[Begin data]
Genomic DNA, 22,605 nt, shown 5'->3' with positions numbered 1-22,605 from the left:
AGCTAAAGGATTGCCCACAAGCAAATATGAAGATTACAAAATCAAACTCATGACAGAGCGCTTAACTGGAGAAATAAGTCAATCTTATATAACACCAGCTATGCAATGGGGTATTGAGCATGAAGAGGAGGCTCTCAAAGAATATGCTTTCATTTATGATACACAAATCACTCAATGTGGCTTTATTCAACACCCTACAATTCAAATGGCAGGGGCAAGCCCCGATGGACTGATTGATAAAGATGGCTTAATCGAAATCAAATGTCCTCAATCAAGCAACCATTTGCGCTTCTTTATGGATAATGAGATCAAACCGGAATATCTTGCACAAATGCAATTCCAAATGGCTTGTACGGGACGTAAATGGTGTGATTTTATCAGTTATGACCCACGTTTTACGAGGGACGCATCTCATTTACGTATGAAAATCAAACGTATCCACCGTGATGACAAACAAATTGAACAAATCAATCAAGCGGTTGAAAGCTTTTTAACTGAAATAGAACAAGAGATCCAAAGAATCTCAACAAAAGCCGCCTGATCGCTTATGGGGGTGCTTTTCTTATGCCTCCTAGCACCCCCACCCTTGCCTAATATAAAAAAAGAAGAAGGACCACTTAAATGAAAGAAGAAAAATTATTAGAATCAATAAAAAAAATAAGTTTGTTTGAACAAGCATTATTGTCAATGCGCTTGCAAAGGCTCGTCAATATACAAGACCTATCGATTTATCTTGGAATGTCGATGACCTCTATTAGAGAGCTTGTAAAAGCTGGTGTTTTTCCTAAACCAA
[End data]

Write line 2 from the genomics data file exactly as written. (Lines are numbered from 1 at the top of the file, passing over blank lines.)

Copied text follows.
AGCTAAAGGATTGCCCACAAGCAAATATGAAGATTACAAAATCAAACTCATGACAGAGCGCTTAACTGGAGAAATAAGTCAATCTTATATAACACCAGCTATGCAATGGGGTATTGAGCATGAAGAGGAGGCTCTCAAAGAATATGCTTTCATTTATGATACACAAATCACTCAATGTGGCTTTATTCAACACCCTACAATTCAAATGGCAGGGGCAAGCCCCGATGGACTGATTGATAAAGATGGCTTAATCGAAATCAAATGTCCTCAATCAAGCAACCATTTGCGCTTCTTTATGGATAATGAGATCAAACCGGAATATCTTGCACAAATGCAATTCCAAATGGCTTGTACGGGACGTAAATGGTGTGATTTTATCAGTTATGACCCACGTTTTACGAGGGACGCATCTCATTTACGTATGAAAATCAAACGTATCCACCGTGATGACAAACAAATTGAACAAATCAATCAAGCGGTTGAAAGCTTTTTAACTGAAATAGAACAAGAGATCCAAAGAATCTCAACAAAAGCCGCCTGATCGCTTATGGGGGTGCTTTTCTTATGCCTCCTAGCACCCCCACCCTTGCCTAATATAAAAAAAGAAGAAGGACCACTTAAATGAAAGAAGAAAAATTATTAGAATCAATAAAAAAAATAAGTTTGTTTGAACAAGCATTATTGTCAATGCGCTTGCAAAGGCTCGTCAATATACAAGACCTATCGATTTATCTTGGAATGTCGATGACCTCTATTAGAGAGCTTGTAAAAGCTGGTGTTTTTCCTAAACCAA